Two Democratic senators and around a half-dozen advocacy groups voiced their opposition to the Senate confirming Nathan Simington, President Donald Trump’s controversial pick to serve on the Federal Communications Commission (FCC).
Simington is set to receive a full Senate vote—perhaps this week—after clearing through a Senate committee last week. Simington's nomination has been fraught with controversy because of his connection to Trump's social media executive order that targets Section 230 of the Communications Decency Act.
Section 230 is an important internet law that shields websites from being held liable for what users post. It's been hailed as "one of the most valuable tools for protecting freedom of expression and innovation on the internet," but despite this, the law has become a target for lawmakers on both sides of the aisle.
Tech advocates have warned that changes to the law could have far-reaching consequences online.
Simington has insisted that he had a "minor" role in crafting Trump's order while working at the National Telecommunications and Information Administration (NTIA), however, a Politico report showed that he emailed Fox News over the summer asking to the news outlet to help "get the FCC on board more quickly and thereby ensure a freer, fairer social media landscape going into the elections this fall."
He was also picked by Trump to be named to the FCC after revoking the re-nomination of Republican FCC Commissioner Michael O'Rielly shortly after he raised concerns about whether the FCC has the authority to carry out what Trump's social media order asked it to do.
Aside from Simington's Section 230 views, his appointment to the FCC could also impact how the agency functions early on in President-elect Joe Biden's presidency.
If Simington passes through the Senate, it would leave the agency in a 2-2 deadlock after Chairman Ajit Pai leaves his post on Inauguration Day. The agency is supposed to have five commissioners—three from the president's party and two from the opposing party.
If Republicans control the Senate after Georgia's Senate runoff elections, they could block, or stall, Biden's pick to fill out the agency. That block would create a 2-2 partisan deadlock, blocking any party-line votes—such as restoring net neutrality rules.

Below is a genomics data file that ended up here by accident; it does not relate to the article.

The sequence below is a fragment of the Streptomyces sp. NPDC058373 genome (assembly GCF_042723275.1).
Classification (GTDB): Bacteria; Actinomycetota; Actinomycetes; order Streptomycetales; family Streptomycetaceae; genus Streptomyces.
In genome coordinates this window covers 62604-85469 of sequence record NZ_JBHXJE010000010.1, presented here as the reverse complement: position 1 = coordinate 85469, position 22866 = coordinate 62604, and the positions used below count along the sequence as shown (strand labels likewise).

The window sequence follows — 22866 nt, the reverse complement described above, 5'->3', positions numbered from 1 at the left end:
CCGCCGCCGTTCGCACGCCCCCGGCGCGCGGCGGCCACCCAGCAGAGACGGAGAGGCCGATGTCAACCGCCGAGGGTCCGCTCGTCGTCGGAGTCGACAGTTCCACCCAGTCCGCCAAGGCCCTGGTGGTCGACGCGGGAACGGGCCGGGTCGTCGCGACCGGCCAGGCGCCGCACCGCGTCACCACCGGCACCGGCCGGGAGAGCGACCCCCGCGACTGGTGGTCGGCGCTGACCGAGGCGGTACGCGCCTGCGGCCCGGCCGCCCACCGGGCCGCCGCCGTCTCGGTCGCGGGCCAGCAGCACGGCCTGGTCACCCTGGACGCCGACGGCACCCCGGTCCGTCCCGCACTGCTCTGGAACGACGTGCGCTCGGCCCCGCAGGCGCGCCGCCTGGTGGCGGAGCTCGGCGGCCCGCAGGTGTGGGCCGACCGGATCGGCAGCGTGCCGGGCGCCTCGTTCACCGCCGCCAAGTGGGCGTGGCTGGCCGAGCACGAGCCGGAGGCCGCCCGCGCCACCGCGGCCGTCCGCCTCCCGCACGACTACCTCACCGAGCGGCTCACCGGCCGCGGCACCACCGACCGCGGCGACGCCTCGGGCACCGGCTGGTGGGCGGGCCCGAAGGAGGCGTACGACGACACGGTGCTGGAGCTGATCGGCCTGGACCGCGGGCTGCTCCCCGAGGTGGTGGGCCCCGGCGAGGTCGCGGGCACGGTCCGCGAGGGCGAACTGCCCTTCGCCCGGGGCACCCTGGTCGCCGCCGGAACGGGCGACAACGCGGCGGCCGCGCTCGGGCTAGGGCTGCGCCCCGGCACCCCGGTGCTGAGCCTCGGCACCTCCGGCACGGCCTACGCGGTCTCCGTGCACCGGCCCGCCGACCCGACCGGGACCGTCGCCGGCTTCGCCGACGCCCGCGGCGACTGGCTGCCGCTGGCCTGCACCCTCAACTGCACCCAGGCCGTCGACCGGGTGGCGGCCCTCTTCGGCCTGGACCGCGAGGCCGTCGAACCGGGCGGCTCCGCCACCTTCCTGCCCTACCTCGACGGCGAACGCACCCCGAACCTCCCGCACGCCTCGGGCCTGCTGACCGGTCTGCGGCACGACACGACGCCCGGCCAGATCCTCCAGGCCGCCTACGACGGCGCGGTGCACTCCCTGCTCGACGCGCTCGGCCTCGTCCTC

Simington is a 'deeply dangerous' pick for the FCC, senator says
Concerns about Simington were laid out on Monday evening, with Sen. Ron Wyden (D-Ore.) and Sen. Richard Blumenthal (D-Conn.) joining advocacy groups like Fight for the Future, Access Now, Free Press, MediaJustice, New America’s Open Technology Institute, and Public Knowledge in condemning the nomination during a press conference.
Blumenthal, who grilled Simington at a Senate Commerce Committee hearing, called him a "deeply dangerous" pick for the FCC.
"Nathan Simington is a deeply dangerous nominee to the FCC. He's dangerous on the issues because of his opposition to net neutrality, because he refused to answer any of my substantive questions during the hearing on E-Rate, on Lifeline, and because he would probably mean a divided and probably gridlocked FCC," Blumenthal said, later adding: "He is the wrong person for the FCC right now, he is conflicted, unprepared, and unqualified as he demonstrated during the hearing."
Meanwhile, Wyden echoed Blumenthal, promising to "pull out all the stops" to oppose Simington's nomination.
"Simington has been wrong on issue, after issue, after issue," Wyden said, adding: "Simington would significantly hamstring President-elect Biden's ability to get our country moving again."
Blumenthal elaborated, saying that they were "pressing our case" in the Senate and that people can tell their lawmakers that "their vote will have consequences." The Connecticut senator had threatened to put a hold on Simington's nomination during a hearing last month.
"It's going to be close, I believe one way or the other, judging by what my colleagues on both sides are saying," Blumenthal said of Simington's vote in the Senate. "Just a couple of Republicans can make all the difference."
The advocacy groups on the call highlighted actions a Biden-backed FCC would seek to do, like restore net neutrality rules and address the digital divide, and how that could be impacted by a deadlocked agency.
They also urged people to call lawmakers and urge them to reject Simington's nomination.
Evan Greer, the deputy director of Fight for the Future, noted that pressure from constituents can have results, like when three Republican senators bucked their party in 2018 when they voted in favor of a Congressional Review Act effort to overturn the FCC's net neutrality repeal.
"If they hear from enough of you out there, if you make the calls, make the emails, talk to your senators, we can do this," Greer said. "We've done it before and we can do it again. But it's only going to happen if internet users from across the political spectrum come together to fight."